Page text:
the child took home?
Lonsdale: It was a printed form with their name,
age, grade and teacher. Inside was their attendance, deportment and
their letter grades.
Fox: Would you add a sentence of your own?
Yes, there was a place for remarks.
Fox: You would add that as well to
say he should work more or he's improving?
Lonsdale: Yes, you don't
always know what to say when there's a lot of them continuing fairly
Fox: Would you have special days, like concerts and so
forth during the year?
Lonsdale: We had a concert at Christmas time at
the first school. In a lot of the one room schools, they used to have a
basket social or that type of thing to raise funds for the Christmas
tree concert. Sometimes there was just a collection taken up.
the money used for gifts for the children?
Lonsdale: Yes. There wasn't
always gifts, sometimes just a candy bag.
Fox: But some treat?
There was some treat for the youngsters and always a tree at the
Christmas concert. Most of them were in the evening when everybody
could come. They were great times. We had a sleigh ride to go home. We
would sing all the way home.
Fox: Would the tree be lit?
Fox: Just decorations the children would make?
Lonsdale: No, we had
bought decorations. They had chains which they made, popcorn strings
and popcorn and cranberry together but they had Christmas boughs and
tinsel on the tree. Sometimes the teacher would provide it because some
of them didn't have any of those things fifty years ago. At home we had
candles on our tree but you wouldn't have those in the classroom.
was thinking that would be dangerous. That's why I asked if you had
lights. Would you have anything in the spring or summer, like a picnic
for the whole school or was it just the Christmas concert?
always had something special to close in June but it wasn't necessary a
picnic. I always had a card or some little thing for the youngsters to
close the school year. At Easter time I used to get them each a
chocolate Easter egg of some kind.
Fox: How lovely! They must have really
Lonsdale: One little girl kept hers. When they first
came out with flowers and your name written on them in icing, a long
time after I gave them one with their name written on it, they teased
one girl because she wouldn't eat hers. She put it upstairs and when
she went to get it two years later, it was all melted. They teased and
Fox: That was a wonderful thing for you to do and something
they appreciated as well.
Lonsdale: They always had some special thing
at the end of the year and usually something at Easter. It depends on
how far you are. Up at Finmore we were fifty miles away from Prince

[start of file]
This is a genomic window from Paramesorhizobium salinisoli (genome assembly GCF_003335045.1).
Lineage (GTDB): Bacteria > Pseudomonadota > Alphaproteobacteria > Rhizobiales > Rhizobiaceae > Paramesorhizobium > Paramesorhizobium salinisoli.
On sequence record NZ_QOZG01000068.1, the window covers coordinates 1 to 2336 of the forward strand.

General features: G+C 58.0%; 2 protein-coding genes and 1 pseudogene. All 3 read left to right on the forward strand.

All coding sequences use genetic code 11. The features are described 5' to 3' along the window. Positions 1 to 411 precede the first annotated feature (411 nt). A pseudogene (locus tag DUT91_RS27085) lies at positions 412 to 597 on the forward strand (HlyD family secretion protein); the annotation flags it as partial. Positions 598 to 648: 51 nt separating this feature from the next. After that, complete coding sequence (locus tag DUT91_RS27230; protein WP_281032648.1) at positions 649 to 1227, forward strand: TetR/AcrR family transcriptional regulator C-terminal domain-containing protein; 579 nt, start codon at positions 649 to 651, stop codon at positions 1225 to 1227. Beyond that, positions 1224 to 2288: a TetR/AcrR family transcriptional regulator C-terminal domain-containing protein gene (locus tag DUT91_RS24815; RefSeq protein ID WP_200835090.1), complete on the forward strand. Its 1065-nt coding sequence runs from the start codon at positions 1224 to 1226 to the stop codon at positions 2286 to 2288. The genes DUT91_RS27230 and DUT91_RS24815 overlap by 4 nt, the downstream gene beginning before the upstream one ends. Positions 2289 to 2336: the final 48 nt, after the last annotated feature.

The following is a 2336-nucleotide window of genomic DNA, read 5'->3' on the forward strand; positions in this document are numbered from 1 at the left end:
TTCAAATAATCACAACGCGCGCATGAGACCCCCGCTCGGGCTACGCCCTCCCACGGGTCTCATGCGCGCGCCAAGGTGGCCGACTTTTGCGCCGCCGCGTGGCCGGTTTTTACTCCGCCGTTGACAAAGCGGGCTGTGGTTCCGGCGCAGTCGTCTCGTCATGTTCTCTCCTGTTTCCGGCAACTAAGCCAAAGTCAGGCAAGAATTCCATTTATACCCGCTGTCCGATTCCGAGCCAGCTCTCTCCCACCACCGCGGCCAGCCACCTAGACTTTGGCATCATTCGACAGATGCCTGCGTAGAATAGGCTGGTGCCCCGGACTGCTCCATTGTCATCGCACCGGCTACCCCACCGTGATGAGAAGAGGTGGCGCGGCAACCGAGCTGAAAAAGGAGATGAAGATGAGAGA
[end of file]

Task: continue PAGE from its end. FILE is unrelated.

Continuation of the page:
George by train, no road in. There was a road that was used sometimes
but you could hit the back of your car when you turned the corner if
you didn't give it plenty of room.
Fox: How often did it run? Did it run
Lonsdale: No, three times a week in those days.
would have store so you could purchase things?
Lonsdale: There was a
little country store and post office there.
Fox: You didn't have to make
sure that you had supplies from Prince George? You boarded in Finmore
Lonsdale: No, I had my sister with me to help boost
the attendance. We lived in a little house close to the school.
needed another person? Was that the reason your sister came or were you
going to look after her anyway?
Lonsdale: No, she came to help boost the
attendance. The school was going to close. The Inspector came to see me
and he wanted me to go out to this school. He would take me out and l
could have a look. When we got out there and started counting who was
going to come to school in September, he wanted one more pupil to make
sure there was enough to keep the attendance up so my sister was going
to be in grade seven so I took her with me.
Fox: It was a good time for
both of you then, l guess?
Lonsdale: Yes, I think it was.
Fox: I was
wondering about the Inspector.
Lonsdale: He was our school board for a
lot of the country schools. I was in the South with my parents at that
time and he came out and picked me up
and took me out to
the school and showed me what it was like through this horrible trail
that wasn't a road and brought me home. We visited and we moved out by
train and lived in a little house 14 x 16. It was nice and comfortable.
Fox: You could keep it warm without too much trouble when it
was that size?
Lonsdale: You would have to bank the fire at night and
things like that. I had grown up here. I wasn't someone from the coast
who had never seen a wood burning stove or never carried water to have
Fox: Were there a lot of teachers who came in who were like
Lonsdale: Yes, and young men too.
Fox: Their first experience with
non city living? I imagine it was a real shock for people like
Lonsdale: Yes, they had a terrible time. It was just
Fox: Did many of them give up?
Lonsdale: Not too many that I
know of. One year at Cranbrook Mills, school opened on Tuesday after
labor day and Tuesday night the Inspector came to me. My oldest
daughter was about six months old. He said a teacher is leaving; she
just stayed the weekend and opened school and she's going to leave.